Hawkins has three hurdles in way of budget vote, including proposed wheel tax exemption

Jeff Bobo • Jul 10, 2018 at 10:00 PM

ROGERSVILLE — There are three hurdles the Hawkins County Commission will have to surpass before it is ready to vote on the proposed 2018-19 budget, including another option for providing a wheel tax exemption for the elderly.

The commission had hoped to vote on the budget at its July 23 meeting, but in light of the discussion that took place at Friday’s workshop, the vote won’t come earlier than Aug. 27.

On Friday, the full county commission reviewed the third draft of the proposed 2018-19 budget.

Aside from discussing a wheel tax exemption, commissioners also agreed that the issue of a new county employee salary scale as well as a new employee at the recycling center must be resolved in the budget. 

The Budget Committee will meet Friday at 9 a.m. to discuss the salary scale.

The Solid Waste Committee will meet Monday at 1 p.m. to come up with a recommendation for the new recycling center employee.

As for the wheel tax exemption, a new proposal is on the agenda for the commission’s July 23 meeting.

The proposed wheel tax exemption

For months, Commissioners Mike Herrell and Fred Castle have championed the idea of offering an exemption from last year’s $40 wheel tax increase to older residents.

Last month, a proposal to give vehicle owners 70 and older one $40 exemption per household was rejected by the full commission.

The main argument against that option was the fact that many 70-plus county residents are doing well financially and don’t need a break.

The suggestion was to make the exemption available to those most in need.

On Monday, Herrell and Castle introduced a resolution to exclude property owners 65 and older (or qualified disabled property owners), who are actively on the state tax relief program.

Eligibile residents would receive one exemption per household per year from the 2017 $40 wheel tax increase.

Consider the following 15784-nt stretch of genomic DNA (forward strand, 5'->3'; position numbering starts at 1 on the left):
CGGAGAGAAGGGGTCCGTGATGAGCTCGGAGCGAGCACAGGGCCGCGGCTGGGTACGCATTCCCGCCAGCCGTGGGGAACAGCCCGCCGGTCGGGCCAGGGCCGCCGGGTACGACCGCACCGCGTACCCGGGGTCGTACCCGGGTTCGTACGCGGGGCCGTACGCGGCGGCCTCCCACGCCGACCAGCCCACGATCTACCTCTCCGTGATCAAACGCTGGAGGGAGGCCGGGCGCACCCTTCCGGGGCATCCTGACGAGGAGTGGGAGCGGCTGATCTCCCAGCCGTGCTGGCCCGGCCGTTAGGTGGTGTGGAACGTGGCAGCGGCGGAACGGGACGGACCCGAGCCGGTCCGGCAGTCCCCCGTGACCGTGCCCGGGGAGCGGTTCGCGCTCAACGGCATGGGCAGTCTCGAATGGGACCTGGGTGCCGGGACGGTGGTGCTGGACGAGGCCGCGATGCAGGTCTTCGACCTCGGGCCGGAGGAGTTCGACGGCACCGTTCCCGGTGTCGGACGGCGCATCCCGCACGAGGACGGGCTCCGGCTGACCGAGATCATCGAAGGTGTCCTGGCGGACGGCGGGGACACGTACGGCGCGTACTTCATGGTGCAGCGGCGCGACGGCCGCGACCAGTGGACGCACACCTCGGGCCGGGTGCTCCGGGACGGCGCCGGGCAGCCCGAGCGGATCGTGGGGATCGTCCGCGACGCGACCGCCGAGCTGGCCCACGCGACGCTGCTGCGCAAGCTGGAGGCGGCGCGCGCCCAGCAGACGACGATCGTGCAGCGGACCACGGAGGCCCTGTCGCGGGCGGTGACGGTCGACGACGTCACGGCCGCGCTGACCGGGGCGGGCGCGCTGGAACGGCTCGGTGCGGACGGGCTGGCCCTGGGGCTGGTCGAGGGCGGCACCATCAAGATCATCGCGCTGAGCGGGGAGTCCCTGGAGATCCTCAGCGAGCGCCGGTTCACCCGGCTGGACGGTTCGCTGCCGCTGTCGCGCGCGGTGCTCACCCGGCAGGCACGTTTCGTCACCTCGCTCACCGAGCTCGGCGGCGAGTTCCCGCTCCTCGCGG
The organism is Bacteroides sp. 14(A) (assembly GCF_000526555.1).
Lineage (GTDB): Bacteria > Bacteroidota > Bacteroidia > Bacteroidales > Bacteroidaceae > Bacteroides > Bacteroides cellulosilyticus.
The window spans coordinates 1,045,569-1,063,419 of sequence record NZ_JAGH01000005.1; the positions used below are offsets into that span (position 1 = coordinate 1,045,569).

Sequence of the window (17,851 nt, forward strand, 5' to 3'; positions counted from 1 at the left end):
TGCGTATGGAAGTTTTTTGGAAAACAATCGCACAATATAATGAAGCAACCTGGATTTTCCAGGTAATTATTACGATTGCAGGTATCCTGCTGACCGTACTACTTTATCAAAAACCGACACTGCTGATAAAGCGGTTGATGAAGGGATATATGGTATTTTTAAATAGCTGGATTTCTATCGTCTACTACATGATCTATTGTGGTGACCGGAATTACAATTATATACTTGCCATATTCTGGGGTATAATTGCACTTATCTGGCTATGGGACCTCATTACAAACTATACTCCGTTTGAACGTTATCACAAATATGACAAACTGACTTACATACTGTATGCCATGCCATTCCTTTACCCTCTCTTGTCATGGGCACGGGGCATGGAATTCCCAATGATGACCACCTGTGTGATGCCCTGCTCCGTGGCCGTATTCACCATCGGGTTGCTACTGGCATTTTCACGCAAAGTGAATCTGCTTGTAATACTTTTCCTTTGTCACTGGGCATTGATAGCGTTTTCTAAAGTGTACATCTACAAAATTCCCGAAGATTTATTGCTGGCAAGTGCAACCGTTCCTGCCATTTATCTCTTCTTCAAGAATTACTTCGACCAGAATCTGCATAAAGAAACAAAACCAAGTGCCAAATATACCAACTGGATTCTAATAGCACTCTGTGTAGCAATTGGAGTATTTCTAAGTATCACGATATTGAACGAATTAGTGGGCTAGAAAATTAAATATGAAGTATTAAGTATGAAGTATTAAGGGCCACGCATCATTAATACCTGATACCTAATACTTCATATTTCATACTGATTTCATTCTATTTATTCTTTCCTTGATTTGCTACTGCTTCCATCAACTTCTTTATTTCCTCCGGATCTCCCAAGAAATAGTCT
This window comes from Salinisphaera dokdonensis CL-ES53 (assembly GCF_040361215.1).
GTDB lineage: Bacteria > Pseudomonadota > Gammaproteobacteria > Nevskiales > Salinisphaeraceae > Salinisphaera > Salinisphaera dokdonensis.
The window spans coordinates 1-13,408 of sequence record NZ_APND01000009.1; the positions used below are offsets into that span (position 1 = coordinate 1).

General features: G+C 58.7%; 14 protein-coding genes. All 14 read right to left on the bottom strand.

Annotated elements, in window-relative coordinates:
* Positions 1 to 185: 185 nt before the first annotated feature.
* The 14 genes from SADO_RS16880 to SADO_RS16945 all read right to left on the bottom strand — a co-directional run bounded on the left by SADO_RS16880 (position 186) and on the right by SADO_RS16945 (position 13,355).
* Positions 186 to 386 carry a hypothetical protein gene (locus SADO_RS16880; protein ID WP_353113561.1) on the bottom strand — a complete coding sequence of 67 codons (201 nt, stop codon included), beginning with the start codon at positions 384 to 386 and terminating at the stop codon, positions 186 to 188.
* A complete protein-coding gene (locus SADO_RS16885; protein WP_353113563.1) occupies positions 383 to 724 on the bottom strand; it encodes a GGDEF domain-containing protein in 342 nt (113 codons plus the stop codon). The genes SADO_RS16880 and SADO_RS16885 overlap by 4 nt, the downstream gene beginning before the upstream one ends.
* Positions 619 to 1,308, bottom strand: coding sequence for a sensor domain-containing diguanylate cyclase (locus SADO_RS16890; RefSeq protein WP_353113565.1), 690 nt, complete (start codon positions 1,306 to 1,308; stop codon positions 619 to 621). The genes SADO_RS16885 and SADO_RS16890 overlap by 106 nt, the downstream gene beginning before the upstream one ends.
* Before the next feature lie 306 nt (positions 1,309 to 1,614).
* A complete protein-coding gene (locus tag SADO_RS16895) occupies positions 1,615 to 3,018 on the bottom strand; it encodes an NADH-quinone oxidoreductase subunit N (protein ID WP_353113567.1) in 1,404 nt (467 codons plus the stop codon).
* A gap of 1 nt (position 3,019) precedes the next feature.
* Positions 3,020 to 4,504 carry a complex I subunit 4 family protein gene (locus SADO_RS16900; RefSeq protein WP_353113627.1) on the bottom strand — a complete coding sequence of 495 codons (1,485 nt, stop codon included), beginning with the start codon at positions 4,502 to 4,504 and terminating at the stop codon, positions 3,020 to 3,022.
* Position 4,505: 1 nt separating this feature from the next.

This proposed wheel tax exemption would use the same poverty guidelines used by the county trustee’s office to determine eligibility for property tax relief.

The overall cost of the exemptions proposed by Herrell and Castle is estimated at $68,000 for a full fiscal year.

A new salary scale

Commissioners also hope to come up with a fair salary scale for county employees who aren’t already eligible for annual step pay increases.

County school, highway, and sheriff employees receive annual step increases up to a point where their salaries max out.

Employees in the offices of county clerk, clerk of courts, trustee, register of deeds, property assessor, election commission, county mayor and probably others receive a raise only when the county commission approves a cost of living increase, which is usually 2 percent, and in recent years that has become a rarity.

Some commissioners have called to put those employees on a salary scale to receive step increases as well, although the cost hasn’t been calculated or factored into the proposed budget.

Including the current wheel tax exemption proposal, but not including the additional cost of a new salary scale, the current 2018-19 county general fund budget proposal is about $100,000 in the red.

A new recycling center employee

Last month, a proposal to hire a new employee for the recycling center to oversee the inmate work program was delayed because one commissioner voted against hearing it as an out-of-order resolution.

Until that new employee is hired. the county Solid Waste Department cannot resume plastics recycling, which was suspended after an inmate walked away from the recycling center in March.

Similar to the county schools budget and the Highway Department budget, the Solid Waste Department budget is separate from the county general fund.

The proposed 2018-19 Solid Waste budget is already $88,000 in the red, not including the new position, which will be discussed at Monday’s meeting.

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